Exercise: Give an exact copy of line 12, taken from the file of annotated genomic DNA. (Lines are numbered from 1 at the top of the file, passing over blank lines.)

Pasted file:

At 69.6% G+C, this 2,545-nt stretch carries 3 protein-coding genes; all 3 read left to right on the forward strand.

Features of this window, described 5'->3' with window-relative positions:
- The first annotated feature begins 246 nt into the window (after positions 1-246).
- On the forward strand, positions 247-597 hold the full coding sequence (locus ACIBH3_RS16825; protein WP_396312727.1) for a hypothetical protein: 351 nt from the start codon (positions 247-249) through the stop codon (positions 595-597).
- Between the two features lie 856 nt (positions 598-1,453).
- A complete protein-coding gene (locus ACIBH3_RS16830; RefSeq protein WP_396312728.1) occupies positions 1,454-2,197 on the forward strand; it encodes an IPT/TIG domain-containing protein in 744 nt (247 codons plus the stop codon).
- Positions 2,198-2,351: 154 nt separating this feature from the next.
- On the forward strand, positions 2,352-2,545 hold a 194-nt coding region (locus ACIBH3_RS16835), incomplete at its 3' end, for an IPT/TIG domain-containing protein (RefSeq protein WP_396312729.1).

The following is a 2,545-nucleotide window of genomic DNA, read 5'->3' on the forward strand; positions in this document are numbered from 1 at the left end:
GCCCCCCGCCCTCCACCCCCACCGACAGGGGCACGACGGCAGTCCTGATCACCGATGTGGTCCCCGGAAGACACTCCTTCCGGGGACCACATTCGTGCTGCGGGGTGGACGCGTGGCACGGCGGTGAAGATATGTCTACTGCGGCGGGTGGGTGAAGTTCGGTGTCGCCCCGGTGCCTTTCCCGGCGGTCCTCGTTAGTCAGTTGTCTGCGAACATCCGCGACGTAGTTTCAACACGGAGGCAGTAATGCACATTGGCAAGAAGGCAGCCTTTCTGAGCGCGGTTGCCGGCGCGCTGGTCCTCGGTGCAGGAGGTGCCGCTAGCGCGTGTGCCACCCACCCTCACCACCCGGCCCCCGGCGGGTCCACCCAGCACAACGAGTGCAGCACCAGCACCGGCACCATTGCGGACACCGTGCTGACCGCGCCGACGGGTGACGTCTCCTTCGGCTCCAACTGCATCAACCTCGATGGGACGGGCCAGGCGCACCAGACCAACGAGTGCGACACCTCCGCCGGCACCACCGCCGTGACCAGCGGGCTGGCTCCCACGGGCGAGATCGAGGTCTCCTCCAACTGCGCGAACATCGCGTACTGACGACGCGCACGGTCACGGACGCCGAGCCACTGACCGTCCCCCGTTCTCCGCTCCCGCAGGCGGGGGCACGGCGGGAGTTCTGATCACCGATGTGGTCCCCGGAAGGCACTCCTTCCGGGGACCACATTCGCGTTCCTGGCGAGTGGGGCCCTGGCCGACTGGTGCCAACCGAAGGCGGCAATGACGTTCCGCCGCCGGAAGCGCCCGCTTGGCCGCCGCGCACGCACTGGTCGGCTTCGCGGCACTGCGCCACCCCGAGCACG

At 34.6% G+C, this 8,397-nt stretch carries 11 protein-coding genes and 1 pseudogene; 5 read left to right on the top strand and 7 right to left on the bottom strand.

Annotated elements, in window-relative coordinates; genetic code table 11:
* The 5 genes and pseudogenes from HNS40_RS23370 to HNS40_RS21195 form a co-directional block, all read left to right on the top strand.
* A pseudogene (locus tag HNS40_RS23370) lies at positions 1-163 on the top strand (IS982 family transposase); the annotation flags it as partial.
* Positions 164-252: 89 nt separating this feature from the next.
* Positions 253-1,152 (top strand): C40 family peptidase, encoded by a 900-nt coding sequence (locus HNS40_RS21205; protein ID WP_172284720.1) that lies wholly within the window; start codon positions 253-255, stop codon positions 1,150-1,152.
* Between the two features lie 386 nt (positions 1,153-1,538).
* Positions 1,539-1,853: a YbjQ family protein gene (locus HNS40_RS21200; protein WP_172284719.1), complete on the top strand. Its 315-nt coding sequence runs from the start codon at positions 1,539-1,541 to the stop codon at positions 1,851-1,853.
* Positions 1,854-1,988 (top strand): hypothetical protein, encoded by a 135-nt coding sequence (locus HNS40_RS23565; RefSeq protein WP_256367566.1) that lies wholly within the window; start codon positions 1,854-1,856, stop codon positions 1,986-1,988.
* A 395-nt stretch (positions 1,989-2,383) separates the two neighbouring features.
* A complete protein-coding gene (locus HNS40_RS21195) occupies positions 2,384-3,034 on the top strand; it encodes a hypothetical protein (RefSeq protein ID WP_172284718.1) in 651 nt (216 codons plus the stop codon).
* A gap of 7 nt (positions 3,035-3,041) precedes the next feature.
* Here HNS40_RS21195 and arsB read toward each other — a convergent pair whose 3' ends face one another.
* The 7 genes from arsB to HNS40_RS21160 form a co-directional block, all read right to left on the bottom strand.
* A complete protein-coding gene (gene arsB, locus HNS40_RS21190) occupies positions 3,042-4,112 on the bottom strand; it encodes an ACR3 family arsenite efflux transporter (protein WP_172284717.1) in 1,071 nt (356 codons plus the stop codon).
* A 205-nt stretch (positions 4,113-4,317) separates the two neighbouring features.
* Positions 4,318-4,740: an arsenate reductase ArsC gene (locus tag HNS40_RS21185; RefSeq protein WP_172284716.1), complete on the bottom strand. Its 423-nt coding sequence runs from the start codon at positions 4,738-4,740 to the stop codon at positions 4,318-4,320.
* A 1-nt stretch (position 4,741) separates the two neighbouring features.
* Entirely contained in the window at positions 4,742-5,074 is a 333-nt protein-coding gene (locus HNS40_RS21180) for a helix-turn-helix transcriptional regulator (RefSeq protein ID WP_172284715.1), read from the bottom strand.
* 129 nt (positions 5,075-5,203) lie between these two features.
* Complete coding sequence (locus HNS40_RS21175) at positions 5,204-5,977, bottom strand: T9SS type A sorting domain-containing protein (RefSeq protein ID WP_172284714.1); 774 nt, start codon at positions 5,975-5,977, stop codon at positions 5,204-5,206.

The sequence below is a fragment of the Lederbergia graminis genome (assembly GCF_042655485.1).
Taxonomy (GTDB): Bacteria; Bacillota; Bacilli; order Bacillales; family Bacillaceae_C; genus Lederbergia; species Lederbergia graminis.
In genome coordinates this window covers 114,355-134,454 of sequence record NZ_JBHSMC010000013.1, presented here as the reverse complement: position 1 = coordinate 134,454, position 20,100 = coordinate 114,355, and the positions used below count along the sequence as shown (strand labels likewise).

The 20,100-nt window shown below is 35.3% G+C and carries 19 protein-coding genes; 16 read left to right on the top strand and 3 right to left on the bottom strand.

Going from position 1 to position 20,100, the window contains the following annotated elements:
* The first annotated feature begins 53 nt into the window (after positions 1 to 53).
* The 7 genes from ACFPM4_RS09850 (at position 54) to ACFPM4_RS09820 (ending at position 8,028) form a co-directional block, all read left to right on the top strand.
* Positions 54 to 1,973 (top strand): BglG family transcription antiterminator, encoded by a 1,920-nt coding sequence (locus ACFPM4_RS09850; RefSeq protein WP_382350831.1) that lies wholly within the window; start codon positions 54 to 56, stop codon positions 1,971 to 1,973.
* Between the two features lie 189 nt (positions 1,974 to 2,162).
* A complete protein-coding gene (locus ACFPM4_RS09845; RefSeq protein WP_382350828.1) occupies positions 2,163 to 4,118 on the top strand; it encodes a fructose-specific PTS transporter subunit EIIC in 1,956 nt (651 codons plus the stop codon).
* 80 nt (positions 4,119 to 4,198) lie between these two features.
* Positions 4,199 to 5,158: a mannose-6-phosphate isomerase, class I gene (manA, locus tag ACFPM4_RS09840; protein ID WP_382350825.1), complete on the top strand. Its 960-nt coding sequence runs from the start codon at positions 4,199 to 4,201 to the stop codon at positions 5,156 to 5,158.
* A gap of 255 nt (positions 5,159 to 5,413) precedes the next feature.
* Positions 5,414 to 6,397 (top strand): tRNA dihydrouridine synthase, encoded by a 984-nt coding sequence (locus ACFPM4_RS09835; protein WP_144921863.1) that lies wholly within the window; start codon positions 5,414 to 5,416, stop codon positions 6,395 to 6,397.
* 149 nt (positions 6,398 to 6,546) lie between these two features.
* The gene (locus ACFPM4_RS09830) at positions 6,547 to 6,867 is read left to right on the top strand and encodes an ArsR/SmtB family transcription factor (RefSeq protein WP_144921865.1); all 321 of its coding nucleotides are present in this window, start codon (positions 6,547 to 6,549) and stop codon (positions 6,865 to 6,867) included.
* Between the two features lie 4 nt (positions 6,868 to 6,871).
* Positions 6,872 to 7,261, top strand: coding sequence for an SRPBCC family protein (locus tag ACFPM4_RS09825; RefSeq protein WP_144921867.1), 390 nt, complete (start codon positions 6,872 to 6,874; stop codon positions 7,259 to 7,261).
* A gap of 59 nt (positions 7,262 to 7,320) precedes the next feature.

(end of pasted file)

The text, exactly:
Annotated elements, in window-relative coordinates; genetic code table 11: